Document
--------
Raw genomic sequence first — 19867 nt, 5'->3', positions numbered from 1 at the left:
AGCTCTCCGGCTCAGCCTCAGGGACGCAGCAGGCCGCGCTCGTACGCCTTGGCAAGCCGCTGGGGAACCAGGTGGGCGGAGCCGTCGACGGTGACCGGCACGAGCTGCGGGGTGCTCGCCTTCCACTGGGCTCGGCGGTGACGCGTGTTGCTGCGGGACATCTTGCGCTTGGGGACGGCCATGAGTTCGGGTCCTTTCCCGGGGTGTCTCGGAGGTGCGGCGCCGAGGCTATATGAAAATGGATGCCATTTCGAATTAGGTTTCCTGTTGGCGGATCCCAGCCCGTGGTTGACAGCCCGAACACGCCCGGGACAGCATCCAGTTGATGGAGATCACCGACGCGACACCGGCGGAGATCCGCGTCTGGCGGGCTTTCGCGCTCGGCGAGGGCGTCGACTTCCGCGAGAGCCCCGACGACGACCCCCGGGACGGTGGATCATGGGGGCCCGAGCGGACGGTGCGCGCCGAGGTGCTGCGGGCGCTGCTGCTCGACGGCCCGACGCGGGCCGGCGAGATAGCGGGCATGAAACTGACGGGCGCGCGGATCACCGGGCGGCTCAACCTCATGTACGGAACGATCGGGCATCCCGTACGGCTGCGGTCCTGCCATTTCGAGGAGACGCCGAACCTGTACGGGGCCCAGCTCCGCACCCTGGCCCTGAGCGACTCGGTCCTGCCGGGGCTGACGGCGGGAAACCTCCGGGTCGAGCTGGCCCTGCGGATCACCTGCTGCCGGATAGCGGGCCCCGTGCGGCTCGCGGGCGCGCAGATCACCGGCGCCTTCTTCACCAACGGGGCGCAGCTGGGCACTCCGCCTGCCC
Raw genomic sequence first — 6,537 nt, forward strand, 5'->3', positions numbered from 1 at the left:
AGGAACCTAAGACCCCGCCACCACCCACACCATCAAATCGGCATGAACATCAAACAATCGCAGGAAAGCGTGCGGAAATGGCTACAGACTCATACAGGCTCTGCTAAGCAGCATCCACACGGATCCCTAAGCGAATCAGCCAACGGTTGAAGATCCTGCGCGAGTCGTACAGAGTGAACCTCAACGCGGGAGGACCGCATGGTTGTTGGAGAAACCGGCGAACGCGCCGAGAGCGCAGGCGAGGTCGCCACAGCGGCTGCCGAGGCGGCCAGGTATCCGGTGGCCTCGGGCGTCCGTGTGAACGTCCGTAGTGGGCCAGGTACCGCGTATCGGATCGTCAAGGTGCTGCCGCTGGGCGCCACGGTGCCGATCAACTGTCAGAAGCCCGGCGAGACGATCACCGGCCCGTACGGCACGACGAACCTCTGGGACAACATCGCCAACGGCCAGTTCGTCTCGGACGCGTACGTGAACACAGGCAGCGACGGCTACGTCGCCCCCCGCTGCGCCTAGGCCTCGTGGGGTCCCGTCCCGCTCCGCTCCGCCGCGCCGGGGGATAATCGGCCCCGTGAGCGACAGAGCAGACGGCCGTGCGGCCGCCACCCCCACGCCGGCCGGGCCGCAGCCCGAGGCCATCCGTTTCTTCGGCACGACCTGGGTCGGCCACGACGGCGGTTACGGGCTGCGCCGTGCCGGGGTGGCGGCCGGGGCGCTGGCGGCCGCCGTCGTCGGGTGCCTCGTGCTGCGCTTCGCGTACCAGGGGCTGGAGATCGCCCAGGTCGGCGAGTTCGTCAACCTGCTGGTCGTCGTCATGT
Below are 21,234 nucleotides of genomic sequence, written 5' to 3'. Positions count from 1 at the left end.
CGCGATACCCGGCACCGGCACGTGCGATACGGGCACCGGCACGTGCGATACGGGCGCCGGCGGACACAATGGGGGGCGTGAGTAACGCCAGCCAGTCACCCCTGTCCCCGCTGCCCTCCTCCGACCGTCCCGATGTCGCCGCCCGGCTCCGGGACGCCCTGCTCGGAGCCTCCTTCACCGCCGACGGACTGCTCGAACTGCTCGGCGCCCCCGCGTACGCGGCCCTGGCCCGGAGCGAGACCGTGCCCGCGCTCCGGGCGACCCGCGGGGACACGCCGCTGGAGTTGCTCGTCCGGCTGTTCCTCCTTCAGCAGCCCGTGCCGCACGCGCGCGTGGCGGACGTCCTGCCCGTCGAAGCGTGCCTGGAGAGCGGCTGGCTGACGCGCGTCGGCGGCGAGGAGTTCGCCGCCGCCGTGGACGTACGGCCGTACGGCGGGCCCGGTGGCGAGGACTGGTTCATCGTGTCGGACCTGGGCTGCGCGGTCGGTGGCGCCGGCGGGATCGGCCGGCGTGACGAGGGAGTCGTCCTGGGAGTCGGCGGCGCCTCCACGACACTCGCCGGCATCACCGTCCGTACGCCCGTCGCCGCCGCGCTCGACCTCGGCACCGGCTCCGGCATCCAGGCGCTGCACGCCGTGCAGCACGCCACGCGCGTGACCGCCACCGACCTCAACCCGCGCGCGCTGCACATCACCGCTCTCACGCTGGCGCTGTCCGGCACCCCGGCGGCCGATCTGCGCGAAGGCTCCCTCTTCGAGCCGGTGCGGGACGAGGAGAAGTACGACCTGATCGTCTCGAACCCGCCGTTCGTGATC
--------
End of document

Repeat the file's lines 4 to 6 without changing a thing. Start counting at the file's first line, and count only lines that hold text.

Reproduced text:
AGGAACCTAAGACCCCGCCACCACCCACACCATCAAATCGGCATGAACATCAAACAATCGCAGGAAAGCGTGCGGAAATGGCTACAGACTCATACAGGCTCTGCTAAGCAGCATCCACACGGATCCCTAAGCGAATCAGCCAACGGTTGAAGATCCTGCGCGAGTCGTACAGAGTGAACCTCAACGCGGGAGGACCGCATGGTTGTTGGAGAAACCGGCGAACGCGCCGAGAGCGCAGGCGAGGTCGCCACAGCGGCTGCCGAGGCGGCCAGGTATCCGGTGGCCTCGGGCGTCCGTGTGAACGTCCGTAGTGGGCCAGGTACCGCGTATCGGATCGTCAAGGTGCTGCCGCTGGGCGCCACGGTGCCGATCAACTGTCAGAAGCCCGGCGAGACGATCACCGGCCCGTACGGCACGACGAACCTCTGGGACAACATCGCCAACGGCCAGTTCGTCTCGGACGCGTACGTGAACACAGGCAGCGACGGCTACGTCGCCCCCCGCTGCGCCTAGGCCTCGTGGGGTCCCGTCCCGCTCCGCTCCGCCGCGCCGGGGGATAATCGGCCCCGTGAGCGACAGAGCAGACGGCCGTGCGGCCGCCACCCCCACGCCGGCCGGGCCGCAGCCCGAGGCCATCCGTTTCTTCGGCACGACCTGGGTCGGCCACGACGGCGGTTACGGGCTGCGCCGTGCCGGGGTGGCGGCCGGGGCGCTGGCGGCCGCCGTCGTCGGGTGCCTCGTGCTGCGCTTCGCGTACCAGGGGCTGGAGATCGCCCAGGTCGGCGAGTTCGTCAACCTGCTGGTCGTCGTCATGT
Below are 21,234 nucleotides of genomic sequence, written 5' to 3'. Positions count from 1 at the left end.
CGCGATACCCGGCACCGGCACGTGCGATACGGGCACCGGCACGTGCGATACGGGCGCCGGCGGACACAATGGGGGGCGTGAGTAACGCCAGCCAGTCACCCCTGTCCCCGCTGCCCTCCTCCGACCGTCCCGATGTCGCCGCCCGGCTCCGGGACGCCCTGCTCGGAGCCTCCTTCACCGCCGACGGACTGCTCGAACTGCTCGGCGCCCCCGCGTACGCGGCCCTGGCCCGGAGCGAGACCGTGCCCGCGCTCCGGGCGACCCGCGGGGACACGCCGCTGGAGTTGCTCGTCCGGCTGTTCCTCCTTCAGCAGCCCGTGCCGCACGCGCGCGTGGCGGACGTCCTGCCCGTCGAAGCGTGCCTGGAGAGCGGCTGGCTGACGCGCGTCGGCGGCGAGGAGTTCGCCGCCGCCGTGGACGTACGGCCGTACGGCGGGCCCGGTGGCGAGGACTGGTTCATCGTGTCGGACCTGGGCTGCGCGGTCGGTGGCGCCGGCGGGATCGGCCGGCGTGACGAGGGAGTCGTCCTGGGAGTCGGCGGCGCCTCCACGACACTCGCCGGCATCACCGTCCGTACGCCCGTCGCCGCCGCGCTCGACCTCGGCACCGGCTCCGGCATCCAGGCGCTGCACGCCGTGCAGCACGCCACGCGCGTGACCGCCACCGACCTCAACCCGCGCGCGCTGCACATCACCGCTCTCACGCTGGCGCTGTCCGGCACCCCGGCGGCCGATCTGCGCGAAGGCTCCCTCTTCGAGCCGGTGCGGGACGAGGAGAAGTACGACCTGATCGTCTCGAACCCGCCGTTCGTGATC